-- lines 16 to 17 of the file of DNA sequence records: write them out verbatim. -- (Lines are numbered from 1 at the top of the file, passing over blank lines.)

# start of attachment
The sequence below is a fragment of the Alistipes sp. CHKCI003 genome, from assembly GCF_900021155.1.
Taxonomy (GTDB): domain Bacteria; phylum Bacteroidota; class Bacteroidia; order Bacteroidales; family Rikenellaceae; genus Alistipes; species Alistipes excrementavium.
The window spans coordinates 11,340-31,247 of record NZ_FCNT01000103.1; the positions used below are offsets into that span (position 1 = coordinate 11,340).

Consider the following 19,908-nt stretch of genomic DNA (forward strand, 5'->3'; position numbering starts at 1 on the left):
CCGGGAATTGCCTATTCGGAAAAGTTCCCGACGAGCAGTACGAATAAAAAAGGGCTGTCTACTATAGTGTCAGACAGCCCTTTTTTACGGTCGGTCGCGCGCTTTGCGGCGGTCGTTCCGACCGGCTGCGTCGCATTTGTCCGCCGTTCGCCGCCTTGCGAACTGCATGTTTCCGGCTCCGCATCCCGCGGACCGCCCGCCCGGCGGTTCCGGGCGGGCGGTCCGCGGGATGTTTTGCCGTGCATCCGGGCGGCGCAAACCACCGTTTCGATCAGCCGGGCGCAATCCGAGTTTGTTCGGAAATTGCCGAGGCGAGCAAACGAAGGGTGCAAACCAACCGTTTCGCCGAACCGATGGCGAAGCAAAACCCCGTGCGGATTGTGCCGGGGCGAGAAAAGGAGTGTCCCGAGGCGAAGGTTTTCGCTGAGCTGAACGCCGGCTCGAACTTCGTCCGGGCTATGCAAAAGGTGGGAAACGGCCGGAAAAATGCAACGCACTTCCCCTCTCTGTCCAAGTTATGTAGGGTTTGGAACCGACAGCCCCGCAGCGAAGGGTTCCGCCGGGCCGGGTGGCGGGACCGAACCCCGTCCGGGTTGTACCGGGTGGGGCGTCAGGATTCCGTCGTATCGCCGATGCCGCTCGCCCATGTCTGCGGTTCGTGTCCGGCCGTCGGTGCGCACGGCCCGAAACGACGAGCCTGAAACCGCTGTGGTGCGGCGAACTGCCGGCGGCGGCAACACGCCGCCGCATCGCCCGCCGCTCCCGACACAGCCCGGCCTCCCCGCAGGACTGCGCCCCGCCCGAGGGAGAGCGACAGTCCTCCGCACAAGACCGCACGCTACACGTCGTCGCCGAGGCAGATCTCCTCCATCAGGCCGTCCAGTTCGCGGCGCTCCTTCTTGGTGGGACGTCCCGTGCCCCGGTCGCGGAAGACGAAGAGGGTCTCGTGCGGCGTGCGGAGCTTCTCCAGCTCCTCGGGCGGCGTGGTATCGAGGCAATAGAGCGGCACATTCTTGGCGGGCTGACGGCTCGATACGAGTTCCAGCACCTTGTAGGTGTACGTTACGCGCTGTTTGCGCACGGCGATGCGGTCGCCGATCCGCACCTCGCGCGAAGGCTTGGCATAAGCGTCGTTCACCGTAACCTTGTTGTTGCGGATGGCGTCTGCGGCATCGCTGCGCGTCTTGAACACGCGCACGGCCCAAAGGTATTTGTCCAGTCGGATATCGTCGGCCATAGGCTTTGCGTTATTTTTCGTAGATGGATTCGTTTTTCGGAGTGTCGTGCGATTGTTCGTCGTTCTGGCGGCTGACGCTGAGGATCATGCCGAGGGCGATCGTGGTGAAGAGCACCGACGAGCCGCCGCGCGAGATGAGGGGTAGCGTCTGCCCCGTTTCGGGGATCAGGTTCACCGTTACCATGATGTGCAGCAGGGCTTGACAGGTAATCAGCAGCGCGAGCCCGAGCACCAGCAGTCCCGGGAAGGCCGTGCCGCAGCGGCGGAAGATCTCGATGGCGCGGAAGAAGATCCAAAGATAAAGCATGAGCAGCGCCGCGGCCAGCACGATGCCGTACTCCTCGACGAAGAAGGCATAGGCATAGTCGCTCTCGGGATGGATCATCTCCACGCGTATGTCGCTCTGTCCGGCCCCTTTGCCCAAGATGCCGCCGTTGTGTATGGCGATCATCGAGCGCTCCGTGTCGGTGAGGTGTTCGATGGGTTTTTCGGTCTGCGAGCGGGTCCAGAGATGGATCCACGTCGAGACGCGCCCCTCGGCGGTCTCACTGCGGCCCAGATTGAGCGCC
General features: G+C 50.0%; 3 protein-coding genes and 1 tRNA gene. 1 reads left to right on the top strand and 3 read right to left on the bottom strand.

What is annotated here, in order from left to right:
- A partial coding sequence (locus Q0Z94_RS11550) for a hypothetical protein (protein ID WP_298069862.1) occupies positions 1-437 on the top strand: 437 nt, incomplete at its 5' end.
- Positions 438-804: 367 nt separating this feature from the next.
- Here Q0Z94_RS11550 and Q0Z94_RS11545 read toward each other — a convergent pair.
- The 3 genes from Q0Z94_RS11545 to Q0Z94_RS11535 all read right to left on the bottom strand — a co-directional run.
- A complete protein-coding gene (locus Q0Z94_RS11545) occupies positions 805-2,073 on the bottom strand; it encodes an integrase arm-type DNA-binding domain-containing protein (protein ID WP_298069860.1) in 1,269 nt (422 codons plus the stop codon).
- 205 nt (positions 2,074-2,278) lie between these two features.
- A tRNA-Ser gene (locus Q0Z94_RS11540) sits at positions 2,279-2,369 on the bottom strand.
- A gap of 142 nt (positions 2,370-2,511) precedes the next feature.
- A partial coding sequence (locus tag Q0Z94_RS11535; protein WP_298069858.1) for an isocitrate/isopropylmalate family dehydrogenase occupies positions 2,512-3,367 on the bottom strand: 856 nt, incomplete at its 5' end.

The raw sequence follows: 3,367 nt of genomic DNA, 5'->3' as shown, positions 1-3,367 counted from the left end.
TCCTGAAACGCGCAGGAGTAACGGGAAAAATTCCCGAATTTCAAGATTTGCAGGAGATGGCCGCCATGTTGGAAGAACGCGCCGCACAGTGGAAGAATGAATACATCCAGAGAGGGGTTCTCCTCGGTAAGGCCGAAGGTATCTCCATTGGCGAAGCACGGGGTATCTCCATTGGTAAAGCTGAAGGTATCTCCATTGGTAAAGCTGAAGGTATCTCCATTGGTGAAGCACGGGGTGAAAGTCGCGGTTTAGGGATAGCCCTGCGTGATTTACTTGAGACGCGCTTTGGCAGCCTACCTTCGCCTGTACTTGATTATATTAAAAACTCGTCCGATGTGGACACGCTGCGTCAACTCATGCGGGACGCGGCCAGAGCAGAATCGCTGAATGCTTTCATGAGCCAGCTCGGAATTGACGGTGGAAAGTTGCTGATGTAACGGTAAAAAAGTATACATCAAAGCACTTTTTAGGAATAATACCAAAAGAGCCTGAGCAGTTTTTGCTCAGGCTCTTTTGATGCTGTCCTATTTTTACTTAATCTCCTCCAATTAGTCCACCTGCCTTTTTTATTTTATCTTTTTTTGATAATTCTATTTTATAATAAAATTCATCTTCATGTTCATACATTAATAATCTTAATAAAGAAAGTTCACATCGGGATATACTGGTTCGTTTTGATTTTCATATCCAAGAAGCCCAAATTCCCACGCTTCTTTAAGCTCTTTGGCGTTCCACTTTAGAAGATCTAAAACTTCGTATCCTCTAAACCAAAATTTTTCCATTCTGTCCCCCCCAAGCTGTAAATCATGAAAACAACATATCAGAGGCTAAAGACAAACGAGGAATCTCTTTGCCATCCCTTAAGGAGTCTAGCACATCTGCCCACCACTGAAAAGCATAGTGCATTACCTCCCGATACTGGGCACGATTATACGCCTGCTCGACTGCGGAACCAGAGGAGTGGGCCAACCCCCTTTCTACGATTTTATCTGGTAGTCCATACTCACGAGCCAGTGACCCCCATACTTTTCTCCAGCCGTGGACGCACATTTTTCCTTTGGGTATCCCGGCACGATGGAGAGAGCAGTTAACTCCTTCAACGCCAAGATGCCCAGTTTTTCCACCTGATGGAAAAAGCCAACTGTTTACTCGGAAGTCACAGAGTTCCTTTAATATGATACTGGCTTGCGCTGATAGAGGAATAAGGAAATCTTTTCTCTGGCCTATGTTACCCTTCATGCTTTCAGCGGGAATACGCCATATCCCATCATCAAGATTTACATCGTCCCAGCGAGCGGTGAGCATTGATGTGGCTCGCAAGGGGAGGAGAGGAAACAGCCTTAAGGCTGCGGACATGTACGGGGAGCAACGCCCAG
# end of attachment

- A partial coding sequence (locus tag Q0Z94_RS11535; protein WP_298069858.1) for an isocitrate/isopropylmalate family dehydrogenase occupies positions 2,512-3,367 on the bottom strand: 856 nt, incomplete at its 5' end.

The raw sequence follows: 3,367 nt of genomic DNA, 5'->3' as shown, positions 1-3,367 counted from the left end.